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credit attribution: The Global Health Delivery Project, GHDonline.org,
Oct 15, 2015.
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Added on 15 Oct 2015
Last updated on 15 Oct 2015
Authors: Sajithya Perera, MD; Reviewed by Robyn Churchill, CNM, MSN, and Isabelle Celentano
Postpartum hemorrhage (PPH) is the most common obstetric complication and the leading cause of maternal mortality worldwide.1 Mortality from PPH is disproportionately concentrated in Africa and Asia, where it accounts for 30% of all maternal deaths. Deaths from PPH are largely preventable with timely diagnosis and appropriate medical care, yet many developing nations face significant challenges to delivering the care that could be life saving to millions of women.2
Through this Expert Panel, frontline providers from around the world shared personal reflections, challenges, patient stories and experiences dealing with maternal hemorrhage. The conversation focused predominantly on Nigeria, which comprises 2% of the world's population but disproportionately has 10% of the global burden of maternal deaths.3 The panel also discussed important prevention and management strategies, particularly the use of misoprostol to manage PPH and the active management of the 3rd stage of labor.4 Finally, the discussion provided useful resources, tools, and technologies that providers and programs can use to improve care delivery to women around the world.
- Human factors that affect care delivery as well as the patient-provider relationship can all have negative effects on maternal health, such as:
- A lack of human resources and trained providers
- Adequate theoretical knowledge among health care professionals of managing complications including PPH, but a lack of confidence with carrying out actual treatment and stabilization procedures, such as bimanual compression and application of nonpneumatic anti-shock garments
- Gender inequality, which may deter women from seeking early care for complications due to the backlash they may receive at home
- Poor quality of care in health facilities leading to patient mistrust in the health system—this can prevent women from seeking medical care even when it is available
- Programs inefficiencies can lead to failure to decrease maternal mortality, for example:
- Cost, availability, and a lack of timely delivery of needed medications like misoprostol, all of which are related to supply chain inefficiencies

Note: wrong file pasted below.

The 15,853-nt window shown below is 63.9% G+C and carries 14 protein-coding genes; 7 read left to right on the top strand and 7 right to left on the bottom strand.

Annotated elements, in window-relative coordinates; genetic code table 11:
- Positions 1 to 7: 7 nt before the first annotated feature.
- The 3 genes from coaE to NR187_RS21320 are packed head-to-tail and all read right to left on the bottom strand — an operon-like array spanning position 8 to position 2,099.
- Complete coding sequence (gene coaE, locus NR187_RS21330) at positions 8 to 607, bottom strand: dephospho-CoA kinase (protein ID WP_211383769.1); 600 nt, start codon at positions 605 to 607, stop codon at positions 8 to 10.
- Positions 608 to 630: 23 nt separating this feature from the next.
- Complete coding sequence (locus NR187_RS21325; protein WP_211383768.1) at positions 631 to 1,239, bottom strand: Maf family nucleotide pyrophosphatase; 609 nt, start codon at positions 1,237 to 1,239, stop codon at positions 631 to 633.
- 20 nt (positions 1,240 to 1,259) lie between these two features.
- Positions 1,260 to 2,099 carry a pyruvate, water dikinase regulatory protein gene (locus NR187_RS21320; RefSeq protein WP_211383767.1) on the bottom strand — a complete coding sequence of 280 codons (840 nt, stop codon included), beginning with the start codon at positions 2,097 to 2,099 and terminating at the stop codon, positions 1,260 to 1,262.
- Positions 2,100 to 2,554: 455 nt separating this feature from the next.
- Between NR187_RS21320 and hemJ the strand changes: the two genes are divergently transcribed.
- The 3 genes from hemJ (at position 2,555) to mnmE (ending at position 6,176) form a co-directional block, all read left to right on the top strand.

- The example of Nigeria was discussed:
- Nigeria has one of the highest rates of maternal mortality related to pregnancy and childbirth in the world. In response to this, Nigeria became the first country to make generic misoprostol available for the control of PPH.3
- Inadequate local systems may contribute to maternal deaths from PPH, including:
- Nonexistent electronic medical record systems
- Inadequate facilities and equipment for healthy delivery
- Poor referral systems
- Difficulty attaining timely care due to poor transportation infrastructures, such as deteriorating roadways
Tools and Strategies to Tackle the Problem:
- Invest in people and human resources capacity.
- Investment in ongoing training for local professionals and community health workers to identify risk factors and provide life-saving measures, such as misoprostol administration, can help reduce maternal mortality due to PPH.
- Health care professionals need continued mentoring on skills and regular emergency drills, such as the innovative training mechanisms developed and implemented by Pronto International
- The public should be educated regarding these issues, particularly on the importance of antenatal care and seeking medical attention for warning signs, like vaginal bleeding.
- Community healthcare workers represent a potential vehicle for the delivery of this essential knowledge.
- Community approaches to education have been shown to decrease neonatal mortality 5; similar methods could be implemented to decrease maternal mortality during childbirth.
- Home birth attendants and midwives should be included in the overall conversation on reducing maternal mortality; this will improve patient trust in providers, especially in rural communities.